|Sellers Disclosure Statement||TREC 1 to 4||Pre-Inspection|
|Code of Ethics for Realtors||Section 7||TREC Repeal PDF file||Log|
|Legal Forms Zip File||Lemon Law||Standards||Standards PDF File|
|Forms||Forms PDF file||September 1, 2000 Report||September 1, 2000 Base|
This Consumer Protection Bill was unfortunately killed in the State Legislature by lobbyists attempting to protect the interests of the building industry. The greater Houston Builders Association is attempting to peruse local inspectors to support the rights of home builders over the rights of the home owner. The fact remains that most home builders don't know the building codes and unfortunately there is NO license for home builders in the State of Texas. Anyone can call themselves a "home builder" or "general contractor". Most that do outsource the actual work to immigrant (non-English speaking) general laborers who do not know the building code nor can read house plans. Supervisors of these general laborers often are NOT at the jobsite during the actual work. Information about the proposed / dead legislation follows.
Thursday, March 08, 2001
By Julie Clairmont
Inman News Features
Texas home builders are feeling pretty sour about a bill filed by state Sen. Leticia Van De Putte of San Antonio on Feb. 16.
Referred to as the "home lemon law," the Texas Homebuyer Protection Act would require builders to buy back a house from the homeowner if a construction defect wasn�t corrected after three tries.
Backers of the bill say it would improve the quality of homes, provide a more effective complaint process for homeowners, and give them more protection than new home warranties, which they claim are woefully inadequate.
"It can clean up the housing industry the same way the car �lemon law� cleaned up the automobile industry," said Janet Ahmad, president of Texas�s Homeowners for Better Building.
Texas builders, however, say consumers are already protected through the state�s Residential Construction Liability Law. That law requires builders to cover reasonable repairs on a home, gives the homeowner a means to dispute the builder�s offer, has a cap equal to the price of the home and allows for attorney fees if the matter goes to court.
"We think it�s very adequate," said Lyle Johansen, executive vice president of the Texas Association of Builders.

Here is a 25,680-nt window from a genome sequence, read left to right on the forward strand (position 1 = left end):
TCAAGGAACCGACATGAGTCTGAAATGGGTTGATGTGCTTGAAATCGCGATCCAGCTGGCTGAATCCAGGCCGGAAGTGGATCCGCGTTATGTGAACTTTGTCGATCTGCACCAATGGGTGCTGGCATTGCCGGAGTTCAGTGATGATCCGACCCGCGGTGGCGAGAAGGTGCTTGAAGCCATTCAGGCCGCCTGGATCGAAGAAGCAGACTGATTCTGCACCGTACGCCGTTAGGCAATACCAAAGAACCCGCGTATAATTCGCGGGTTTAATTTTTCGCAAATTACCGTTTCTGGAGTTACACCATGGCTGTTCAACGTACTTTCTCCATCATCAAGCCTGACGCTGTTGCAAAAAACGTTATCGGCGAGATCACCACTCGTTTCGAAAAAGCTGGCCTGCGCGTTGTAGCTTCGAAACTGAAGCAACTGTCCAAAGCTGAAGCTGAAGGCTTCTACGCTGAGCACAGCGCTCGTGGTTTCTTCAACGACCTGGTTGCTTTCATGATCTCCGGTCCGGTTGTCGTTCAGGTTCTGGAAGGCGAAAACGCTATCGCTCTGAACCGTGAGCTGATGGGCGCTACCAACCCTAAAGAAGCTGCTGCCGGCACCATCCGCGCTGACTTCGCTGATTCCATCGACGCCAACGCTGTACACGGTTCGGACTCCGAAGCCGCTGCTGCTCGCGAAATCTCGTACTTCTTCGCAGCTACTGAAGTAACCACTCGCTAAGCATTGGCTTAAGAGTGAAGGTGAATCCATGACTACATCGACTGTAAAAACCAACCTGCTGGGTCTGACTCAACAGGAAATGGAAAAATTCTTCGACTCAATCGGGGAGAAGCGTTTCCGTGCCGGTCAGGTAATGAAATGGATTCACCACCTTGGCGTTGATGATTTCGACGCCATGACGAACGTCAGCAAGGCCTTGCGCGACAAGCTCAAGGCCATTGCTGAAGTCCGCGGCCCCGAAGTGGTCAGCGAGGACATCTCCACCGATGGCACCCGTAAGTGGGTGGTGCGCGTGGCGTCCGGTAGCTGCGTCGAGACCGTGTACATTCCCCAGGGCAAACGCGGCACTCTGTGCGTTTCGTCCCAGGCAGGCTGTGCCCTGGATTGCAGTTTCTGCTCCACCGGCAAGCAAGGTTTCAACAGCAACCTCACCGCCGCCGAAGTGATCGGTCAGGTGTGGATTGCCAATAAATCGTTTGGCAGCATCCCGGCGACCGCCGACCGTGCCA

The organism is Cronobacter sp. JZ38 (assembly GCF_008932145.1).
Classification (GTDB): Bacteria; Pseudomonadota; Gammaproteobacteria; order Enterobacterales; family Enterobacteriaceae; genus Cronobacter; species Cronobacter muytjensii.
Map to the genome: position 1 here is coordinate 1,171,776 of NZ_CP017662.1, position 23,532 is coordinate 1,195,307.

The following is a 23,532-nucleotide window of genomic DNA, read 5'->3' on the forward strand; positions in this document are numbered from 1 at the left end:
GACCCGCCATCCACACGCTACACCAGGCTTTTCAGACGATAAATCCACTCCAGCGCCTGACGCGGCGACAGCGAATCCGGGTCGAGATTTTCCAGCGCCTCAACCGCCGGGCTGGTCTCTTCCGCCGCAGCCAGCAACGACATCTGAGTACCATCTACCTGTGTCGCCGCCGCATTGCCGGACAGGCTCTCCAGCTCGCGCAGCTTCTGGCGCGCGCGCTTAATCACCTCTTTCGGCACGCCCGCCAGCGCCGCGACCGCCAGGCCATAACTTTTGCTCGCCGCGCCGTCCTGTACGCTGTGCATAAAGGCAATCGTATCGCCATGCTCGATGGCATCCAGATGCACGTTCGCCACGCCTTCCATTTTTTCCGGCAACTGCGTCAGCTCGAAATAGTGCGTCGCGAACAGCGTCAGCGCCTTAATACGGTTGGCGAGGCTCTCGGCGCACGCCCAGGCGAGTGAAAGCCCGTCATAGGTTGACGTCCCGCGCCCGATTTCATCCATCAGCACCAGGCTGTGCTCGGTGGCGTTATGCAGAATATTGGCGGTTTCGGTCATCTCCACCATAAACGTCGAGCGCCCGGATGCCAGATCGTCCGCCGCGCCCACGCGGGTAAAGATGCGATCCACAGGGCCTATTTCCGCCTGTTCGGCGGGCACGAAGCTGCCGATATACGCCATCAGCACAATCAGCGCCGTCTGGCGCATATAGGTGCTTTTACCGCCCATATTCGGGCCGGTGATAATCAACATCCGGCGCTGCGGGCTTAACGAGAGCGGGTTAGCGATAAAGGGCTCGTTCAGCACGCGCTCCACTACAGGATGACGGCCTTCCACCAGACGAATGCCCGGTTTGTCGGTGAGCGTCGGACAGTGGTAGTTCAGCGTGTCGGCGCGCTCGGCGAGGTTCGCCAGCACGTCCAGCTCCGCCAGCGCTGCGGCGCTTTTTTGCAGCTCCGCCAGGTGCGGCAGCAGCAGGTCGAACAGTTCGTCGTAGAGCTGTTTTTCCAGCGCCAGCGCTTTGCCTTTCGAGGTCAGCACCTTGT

But Ahmad called the existing law "a horrible mechanism that makes homeowners jump through so many hoops."
"It wears them out, and they can still end up spending thousands of dollars to get a problem fixed," she said.
Ahmad founded Homeowners for Better Building in the late 1970s after having had a bad experience with a home of her own.
"My house was falling apart," she said. "It had all sorts of building code violations."
Ahmad said she filed complaints with the Better Business Bureau and a homebuilder�s association�s grievance committee, but all to no avail.
Backers of the "lemon law" bill also believe home warranties, such as the Residential Warranty Corporation Warranty used by Texas-based Centex Homes, are unenforceable and severely limited, and provide protection only for major structural defects. Calls to Centex regarding its home warranties were not returned.
"Homebuilders have become confident that they can build homes that are substandard because they cannot be held accountable for unfair contractual advantages," said Ahmad.
The Texas Builder Association is opposing the proposed "lemon law."
"It�s unnecessary, and it would actually repeal the Residential Construction Liability Law," said Johansen.
Bills that would require builders to be licensed have failed numerous times in Texas, said Ahmad. She is hoping the "lemon law" bill, which has not gone to committee yet, will have a better chance.
"I think it does, because consumers can understand it," she said.
Copyright 2001 Inman News Features
Diligent Inspections represents the interests of families purchasing homes. You need to have your property inspected before closing to safeguard your interests. The inspection report and review give you a change to have your "eyes open" in relation to the property conditions. Call (281) 480-3388 now to set up an appointment.